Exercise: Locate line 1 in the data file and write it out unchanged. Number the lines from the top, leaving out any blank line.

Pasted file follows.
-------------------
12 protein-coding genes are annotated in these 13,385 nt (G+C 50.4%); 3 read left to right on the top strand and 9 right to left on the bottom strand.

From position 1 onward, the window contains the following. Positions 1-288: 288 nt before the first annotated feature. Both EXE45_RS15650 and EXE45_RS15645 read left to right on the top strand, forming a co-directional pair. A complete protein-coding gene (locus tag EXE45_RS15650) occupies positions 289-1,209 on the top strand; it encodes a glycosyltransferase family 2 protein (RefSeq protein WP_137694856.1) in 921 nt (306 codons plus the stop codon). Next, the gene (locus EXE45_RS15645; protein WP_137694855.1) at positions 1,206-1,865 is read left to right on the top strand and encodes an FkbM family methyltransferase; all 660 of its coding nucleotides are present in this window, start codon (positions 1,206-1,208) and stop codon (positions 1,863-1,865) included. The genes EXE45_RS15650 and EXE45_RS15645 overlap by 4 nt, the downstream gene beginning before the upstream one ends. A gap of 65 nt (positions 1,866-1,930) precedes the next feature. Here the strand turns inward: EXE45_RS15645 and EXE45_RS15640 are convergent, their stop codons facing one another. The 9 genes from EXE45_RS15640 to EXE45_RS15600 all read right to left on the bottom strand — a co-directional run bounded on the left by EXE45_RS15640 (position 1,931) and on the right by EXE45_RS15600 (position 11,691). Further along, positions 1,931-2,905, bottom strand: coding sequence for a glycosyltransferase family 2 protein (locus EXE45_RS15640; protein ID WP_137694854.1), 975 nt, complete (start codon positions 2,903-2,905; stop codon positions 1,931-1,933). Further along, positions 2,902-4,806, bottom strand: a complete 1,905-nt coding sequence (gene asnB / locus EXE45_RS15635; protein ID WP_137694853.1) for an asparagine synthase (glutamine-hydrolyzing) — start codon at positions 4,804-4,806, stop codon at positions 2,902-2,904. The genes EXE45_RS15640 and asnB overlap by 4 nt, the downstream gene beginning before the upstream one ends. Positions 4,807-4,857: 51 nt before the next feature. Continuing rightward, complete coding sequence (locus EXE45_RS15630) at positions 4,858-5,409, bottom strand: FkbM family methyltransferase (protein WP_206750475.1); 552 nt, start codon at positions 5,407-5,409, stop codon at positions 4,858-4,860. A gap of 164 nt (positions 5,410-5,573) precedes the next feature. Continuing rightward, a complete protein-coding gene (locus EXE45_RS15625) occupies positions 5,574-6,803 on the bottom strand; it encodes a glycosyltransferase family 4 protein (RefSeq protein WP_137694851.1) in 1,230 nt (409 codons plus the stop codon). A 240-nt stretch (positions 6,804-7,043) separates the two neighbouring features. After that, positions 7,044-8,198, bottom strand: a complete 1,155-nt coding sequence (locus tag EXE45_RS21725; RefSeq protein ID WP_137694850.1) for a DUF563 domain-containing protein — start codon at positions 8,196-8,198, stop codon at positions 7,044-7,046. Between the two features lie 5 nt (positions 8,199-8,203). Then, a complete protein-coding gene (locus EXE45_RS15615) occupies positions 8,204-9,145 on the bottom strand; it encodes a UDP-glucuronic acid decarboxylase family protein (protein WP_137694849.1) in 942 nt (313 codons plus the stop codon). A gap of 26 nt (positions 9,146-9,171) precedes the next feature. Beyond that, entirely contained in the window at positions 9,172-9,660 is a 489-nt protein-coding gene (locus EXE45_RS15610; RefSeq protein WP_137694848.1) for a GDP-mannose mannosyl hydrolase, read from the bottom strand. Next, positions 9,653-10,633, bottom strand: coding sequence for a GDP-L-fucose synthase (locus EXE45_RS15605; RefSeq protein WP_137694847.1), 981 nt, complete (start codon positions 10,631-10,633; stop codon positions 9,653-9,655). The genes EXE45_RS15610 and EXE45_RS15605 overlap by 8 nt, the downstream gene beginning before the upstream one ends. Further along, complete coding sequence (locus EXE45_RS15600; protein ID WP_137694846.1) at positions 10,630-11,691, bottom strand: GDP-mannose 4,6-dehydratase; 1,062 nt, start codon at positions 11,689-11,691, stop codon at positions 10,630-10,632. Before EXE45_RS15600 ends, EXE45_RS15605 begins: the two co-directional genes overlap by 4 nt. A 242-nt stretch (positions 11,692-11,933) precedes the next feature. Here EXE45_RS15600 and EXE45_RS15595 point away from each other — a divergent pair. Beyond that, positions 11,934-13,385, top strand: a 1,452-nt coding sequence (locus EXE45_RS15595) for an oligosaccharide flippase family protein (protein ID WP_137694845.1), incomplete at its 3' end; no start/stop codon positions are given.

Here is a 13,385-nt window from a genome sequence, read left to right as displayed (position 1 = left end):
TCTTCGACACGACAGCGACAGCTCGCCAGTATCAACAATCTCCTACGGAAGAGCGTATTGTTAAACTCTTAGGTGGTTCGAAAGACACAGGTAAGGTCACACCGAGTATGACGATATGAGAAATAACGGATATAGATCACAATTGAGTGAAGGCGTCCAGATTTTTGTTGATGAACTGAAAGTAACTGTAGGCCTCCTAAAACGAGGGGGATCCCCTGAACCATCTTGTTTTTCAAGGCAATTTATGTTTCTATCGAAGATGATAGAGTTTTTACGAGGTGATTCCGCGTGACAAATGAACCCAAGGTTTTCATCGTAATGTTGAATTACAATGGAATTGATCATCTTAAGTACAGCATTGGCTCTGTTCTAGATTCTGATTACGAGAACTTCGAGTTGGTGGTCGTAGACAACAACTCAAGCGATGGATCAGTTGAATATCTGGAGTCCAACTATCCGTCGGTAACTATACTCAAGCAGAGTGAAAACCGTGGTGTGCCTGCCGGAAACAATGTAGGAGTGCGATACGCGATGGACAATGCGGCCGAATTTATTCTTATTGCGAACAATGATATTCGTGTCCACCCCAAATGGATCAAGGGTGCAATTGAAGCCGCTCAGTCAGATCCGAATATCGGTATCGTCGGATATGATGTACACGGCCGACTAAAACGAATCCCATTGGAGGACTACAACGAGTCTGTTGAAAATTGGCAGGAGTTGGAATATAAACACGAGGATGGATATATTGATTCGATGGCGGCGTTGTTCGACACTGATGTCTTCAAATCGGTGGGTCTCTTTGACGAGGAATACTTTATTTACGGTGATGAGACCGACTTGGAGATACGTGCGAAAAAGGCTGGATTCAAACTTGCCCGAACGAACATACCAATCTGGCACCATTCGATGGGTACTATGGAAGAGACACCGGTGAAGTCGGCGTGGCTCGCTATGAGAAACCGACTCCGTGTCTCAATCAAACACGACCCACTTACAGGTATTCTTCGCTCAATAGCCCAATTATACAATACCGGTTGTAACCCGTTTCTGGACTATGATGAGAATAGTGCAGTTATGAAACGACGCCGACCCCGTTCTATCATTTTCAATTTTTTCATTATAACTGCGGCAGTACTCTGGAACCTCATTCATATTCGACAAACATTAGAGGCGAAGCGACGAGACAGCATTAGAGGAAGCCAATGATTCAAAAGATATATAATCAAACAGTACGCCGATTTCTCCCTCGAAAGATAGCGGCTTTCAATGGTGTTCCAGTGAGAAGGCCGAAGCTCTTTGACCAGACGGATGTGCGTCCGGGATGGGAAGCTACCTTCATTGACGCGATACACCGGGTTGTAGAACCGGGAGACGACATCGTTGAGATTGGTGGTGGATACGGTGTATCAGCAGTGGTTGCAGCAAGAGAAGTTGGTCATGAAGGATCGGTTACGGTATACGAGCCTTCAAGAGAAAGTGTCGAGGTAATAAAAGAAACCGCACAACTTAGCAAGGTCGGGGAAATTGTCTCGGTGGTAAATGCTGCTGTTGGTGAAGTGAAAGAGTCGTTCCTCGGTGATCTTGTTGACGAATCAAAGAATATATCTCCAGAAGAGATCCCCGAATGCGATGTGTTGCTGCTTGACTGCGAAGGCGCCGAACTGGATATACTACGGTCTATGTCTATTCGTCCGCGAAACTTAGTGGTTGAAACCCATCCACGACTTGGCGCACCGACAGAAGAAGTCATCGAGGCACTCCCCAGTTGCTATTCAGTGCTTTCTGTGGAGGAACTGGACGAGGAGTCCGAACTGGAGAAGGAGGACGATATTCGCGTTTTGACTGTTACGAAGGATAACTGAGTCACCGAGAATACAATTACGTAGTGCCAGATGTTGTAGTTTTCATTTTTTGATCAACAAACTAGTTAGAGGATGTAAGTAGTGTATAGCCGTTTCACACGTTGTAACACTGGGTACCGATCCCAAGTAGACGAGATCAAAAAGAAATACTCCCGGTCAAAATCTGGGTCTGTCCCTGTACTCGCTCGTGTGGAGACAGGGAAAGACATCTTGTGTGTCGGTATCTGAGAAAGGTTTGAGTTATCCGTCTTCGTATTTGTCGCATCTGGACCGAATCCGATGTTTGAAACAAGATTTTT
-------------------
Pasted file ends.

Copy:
12 protein-coding genes are annotated in these 13,385 nt (G+C 50.4%); 3 read left to right on the top strand and 9 right to left on the bottom strand.